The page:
New plans to redevelop the former ambulance station in Exeter have seen student flats swapped for a high-quality ‘co-living’ scheme.
Revised proposals for the purpose-built property in Gladstsone Road have been drawn up after months of in-depth discussions with the city council.
Original blueprints from the Watkin Jones Group would have seen the site’s existing buildings demolished and replaced with a five-storey block of student flats with 154 bed spaces.
Those plans have been amended and will instead see 134 co-living studios provided instead.
Iain Smith, planning director for the Watkin Jones Group, said: “We know that Exeter City Council has identified that co-living developments such as this will provide much-needed housing to help retain graduates in the city, helping it meet its ambitions for employment and productivity growth.
“We have been working closely with the council’s planning team for many months to bring forward proposals to help the city meet its ambitions and have incorporated a number of design changes following those discussions.
“The proposed scheme has been completely redesigned to reduce scale and massing.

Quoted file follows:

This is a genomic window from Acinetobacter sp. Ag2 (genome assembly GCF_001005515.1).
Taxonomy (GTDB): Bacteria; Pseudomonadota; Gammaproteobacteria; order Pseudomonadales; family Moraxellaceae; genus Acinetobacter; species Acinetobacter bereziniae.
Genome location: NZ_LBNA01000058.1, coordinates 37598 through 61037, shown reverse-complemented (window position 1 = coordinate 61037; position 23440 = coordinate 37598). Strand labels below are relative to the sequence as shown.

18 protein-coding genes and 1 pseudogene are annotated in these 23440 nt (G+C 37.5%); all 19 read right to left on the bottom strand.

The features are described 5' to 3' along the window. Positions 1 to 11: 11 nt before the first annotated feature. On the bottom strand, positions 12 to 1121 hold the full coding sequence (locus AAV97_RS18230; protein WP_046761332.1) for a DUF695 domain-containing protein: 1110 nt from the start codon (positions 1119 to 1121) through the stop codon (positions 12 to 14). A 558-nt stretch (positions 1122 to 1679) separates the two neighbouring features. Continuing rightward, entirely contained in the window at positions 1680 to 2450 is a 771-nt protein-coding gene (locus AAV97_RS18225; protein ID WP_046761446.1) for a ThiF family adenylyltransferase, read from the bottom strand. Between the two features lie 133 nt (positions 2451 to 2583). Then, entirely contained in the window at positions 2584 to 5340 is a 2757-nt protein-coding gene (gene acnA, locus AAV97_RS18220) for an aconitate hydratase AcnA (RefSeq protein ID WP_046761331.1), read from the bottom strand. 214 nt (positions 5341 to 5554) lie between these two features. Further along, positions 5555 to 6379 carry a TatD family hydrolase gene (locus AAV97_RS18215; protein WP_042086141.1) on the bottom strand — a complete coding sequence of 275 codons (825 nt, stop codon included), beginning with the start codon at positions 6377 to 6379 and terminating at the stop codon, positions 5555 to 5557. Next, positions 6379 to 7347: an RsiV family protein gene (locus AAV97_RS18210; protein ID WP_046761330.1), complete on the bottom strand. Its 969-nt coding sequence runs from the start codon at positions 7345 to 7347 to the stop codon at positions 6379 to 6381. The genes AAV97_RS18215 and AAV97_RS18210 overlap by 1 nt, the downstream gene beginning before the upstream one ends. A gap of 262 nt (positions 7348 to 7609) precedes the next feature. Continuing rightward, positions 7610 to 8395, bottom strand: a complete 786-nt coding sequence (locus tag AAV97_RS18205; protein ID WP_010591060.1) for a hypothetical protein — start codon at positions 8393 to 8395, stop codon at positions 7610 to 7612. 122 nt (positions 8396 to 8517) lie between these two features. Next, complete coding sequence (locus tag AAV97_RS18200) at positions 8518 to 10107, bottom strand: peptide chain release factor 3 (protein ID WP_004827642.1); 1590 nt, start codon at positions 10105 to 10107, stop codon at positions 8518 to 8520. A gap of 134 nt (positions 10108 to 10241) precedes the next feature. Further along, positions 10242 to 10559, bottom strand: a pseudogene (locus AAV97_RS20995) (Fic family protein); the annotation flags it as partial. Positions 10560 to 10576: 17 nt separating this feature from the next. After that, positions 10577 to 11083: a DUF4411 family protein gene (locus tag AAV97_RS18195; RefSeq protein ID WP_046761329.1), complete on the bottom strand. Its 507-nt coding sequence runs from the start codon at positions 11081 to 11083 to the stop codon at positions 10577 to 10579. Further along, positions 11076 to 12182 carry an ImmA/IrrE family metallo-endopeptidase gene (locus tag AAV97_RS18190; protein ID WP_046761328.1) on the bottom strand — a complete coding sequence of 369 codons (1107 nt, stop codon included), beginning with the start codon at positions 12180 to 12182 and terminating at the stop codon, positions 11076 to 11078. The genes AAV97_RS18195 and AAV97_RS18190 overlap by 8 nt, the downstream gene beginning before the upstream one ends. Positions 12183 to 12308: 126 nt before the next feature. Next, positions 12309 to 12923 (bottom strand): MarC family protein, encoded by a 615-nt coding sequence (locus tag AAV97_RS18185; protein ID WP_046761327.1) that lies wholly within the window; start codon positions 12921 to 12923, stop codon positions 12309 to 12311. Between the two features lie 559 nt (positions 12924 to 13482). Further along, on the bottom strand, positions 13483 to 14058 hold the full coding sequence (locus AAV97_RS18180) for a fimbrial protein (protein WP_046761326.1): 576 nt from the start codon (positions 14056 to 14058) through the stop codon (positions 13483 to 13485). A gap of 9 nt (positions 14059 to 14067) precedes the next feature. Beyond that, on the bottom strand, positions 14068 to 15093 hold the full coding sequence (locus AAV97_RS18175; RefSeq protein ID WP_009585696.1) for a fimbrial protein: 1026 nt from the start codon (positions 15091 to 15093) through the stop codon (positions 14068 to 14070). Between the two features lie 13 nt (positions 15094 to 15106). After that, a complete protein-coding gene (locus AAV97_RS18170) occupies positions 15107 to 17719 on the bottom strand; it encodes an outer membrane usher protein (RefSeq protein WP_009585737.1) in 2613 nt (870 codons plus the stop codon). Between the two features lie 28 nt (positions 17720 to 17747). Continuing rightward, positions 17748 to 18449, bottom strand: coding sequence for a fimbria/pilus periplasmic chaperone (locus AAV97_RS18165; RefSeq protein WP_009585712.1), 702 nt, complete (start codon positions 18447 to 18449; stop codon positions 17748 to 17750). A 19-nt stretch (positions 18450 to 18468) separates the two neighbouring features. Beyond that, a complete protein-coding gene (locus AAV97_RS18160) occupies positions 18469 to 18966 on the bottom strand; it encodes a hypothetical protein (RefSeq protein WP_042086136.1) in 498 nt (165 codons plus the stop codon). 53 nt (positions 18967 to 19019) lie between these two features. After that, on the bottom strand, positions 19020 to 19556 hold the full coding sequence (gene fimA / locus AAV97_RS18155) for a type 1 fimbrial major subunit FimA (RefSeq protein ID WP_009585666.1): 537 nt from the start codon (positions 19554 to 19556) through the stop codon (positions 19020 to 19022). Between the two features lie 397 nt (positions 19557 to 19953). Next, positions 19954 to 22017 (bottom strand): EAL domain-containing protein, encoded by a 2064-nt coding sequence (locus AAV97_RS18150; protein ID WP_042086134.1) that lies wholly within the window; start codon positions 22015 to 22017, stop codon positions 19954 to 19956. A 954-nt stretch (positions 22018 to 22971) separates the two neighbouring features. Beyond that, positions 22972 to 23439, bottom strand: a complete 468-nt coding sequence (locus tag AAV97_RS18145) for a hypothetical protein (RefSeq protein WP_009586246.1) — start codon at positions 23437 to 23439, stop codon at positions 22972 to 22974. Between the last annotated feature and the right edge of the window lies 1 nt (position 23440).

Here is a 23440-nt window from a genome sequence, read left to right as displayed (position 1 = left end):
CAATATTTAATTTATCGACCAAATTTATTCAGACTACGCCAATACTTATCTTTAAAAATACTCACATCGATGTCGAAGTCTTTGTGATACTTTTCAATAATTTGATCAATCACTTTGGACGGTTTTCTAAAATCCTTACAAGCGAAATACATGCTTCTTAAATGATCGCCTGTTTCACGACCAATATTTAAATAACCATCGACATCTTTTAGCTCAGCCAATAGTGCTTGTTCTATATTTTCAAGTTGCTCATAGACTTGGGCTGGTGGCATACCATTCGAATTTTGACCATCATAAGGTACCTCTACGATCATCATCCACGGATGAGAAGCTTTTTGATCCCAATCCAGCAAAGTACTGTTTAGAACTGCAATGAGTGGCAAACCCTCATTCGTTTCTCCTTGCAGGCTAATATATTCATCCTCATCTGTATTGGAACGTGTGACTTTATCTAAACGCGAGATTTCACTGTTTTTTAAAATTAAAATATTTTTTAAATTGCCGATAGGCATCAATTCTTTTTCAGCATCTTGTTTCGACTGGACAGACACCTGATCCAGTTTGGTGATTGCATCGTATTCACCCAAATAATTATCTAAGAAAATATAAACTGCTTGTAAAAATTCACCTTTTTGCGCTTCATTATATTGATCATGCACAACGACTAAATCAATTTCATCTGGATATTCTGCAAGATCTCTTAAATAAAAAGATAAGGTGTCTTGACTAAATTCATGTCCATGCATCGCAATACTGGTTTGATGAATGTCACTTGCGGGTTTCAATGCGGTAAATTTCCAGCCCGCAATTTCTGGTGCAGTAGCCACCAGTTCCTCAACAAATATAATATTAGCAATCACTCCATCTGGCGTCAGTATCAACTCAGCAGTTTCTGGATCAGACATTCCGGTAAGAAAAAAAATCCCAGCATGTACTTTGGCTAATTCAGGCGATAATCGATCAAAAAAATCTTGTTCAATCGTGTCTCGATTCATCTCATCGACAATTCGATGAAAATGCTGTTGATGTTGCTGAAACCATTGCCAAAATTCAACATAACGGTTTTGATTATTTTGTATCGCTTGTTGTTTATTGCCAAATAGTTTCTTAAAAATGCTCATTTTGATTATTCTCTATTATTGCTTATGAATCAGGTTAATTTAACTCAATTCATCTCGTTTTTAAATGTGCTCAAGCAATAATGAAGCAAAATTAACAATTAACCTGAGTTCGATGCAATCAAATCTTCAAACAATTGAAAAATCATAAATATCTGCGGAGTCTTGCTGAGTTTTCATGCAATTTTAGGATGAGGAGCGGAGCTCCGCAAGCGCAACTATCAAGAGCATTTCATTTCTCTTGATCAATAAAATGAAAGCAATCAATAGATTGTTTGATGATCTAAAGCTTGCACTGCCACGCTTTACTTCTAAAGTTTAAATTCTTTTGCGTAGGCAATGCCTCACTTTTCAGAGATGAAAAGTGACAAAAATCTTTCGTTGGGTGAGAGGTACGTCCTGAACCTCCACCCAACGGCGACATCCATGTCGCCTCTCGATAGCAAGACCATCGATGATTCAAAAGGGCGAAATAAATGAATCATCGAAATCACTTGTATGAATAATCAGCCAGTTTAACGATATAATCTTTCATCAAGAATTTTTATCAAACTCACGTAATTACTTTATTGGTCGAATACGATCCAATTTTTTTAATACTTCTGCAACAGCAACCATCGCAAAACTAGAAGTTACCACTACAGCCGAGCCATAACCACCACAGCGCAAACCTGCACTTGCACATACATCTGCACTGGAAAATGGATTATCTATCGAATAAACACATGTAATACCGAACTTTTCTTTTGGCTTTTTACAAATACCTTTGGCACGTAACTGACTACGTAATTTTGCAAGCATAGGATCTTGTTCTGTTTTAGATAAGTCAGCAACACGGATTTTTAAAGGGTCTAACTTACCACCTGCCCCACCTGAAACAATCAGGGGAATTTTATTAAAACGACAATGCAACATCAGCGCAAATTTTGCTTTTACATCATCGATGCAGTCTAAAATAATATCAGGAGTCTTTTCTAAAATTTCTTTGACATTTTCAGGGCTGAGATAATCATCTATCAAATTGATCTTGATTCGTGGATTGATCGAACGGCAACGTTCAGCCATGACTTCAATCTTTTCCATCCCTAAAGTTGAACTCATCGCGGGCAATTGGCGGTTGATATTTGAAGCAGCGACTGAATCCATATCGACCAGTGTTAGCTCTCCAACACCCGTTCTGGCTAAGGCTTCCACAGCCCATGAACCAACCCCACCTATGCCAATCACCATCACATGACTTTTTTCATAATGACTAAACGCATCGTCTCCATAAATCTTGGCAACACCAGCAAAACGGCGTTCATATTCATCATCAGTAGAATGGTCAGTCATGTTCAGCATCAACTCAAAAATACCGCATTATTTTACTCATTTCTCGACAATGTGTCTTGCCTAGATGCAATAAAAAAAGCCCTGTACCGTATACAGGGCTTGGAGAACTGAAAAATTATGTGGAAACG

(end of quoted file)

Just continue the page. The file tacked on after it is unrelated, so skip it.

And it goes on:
“The introduction of pitched roofs means the building sits very comfortably within the immediate neighbourhood.
“We have also achieved larger room sizes for the 134 co-living studios, each of which will accommodate a double bed, kitchenette, bathroom, study area and casual seating within a 20sq m room – larger than the average co-living studio in other UK cities.
“The Gladstone Road co-living development provides high-quality managed accommodation for independent living with ground-floor communal areas including a large multi-station kitchen and dining area, a fully equipped laundry, a dedicated games room, computer room and lounge area.
“Tenants will be able to walk, cycle or catch a bus to their place of employment, whether it is in the city centre, the Royal Devon and Exeter Hospital, the Met Office or Exeter Science Park, for example.
“The location is also ideal for residents to be able to take advantage of the city’s major leisure, entertainment, and retail offerings.
“Our proposal will also, unlike purpose-built student accommodation, contribute directly to the city by way of council tax which will be paid via the building’s operator.
“Besides the immediate benefits to the local area and the city as a whole, the sale of the site will also release funds to the South Western Ambulance Service NHS Foundation Trust.
“This development will provide high-quality accommodation in the heart of the city, helping the council achieve its ambition of balanced and sustainable communities in Exeter, while retaining graduates in key fields such as digital and climate change.”
Subject to planning permission, it is hoped that the accommodation will welcome its first new residents in 2022.
Exeter City Council planners will decide on the revised scheme.
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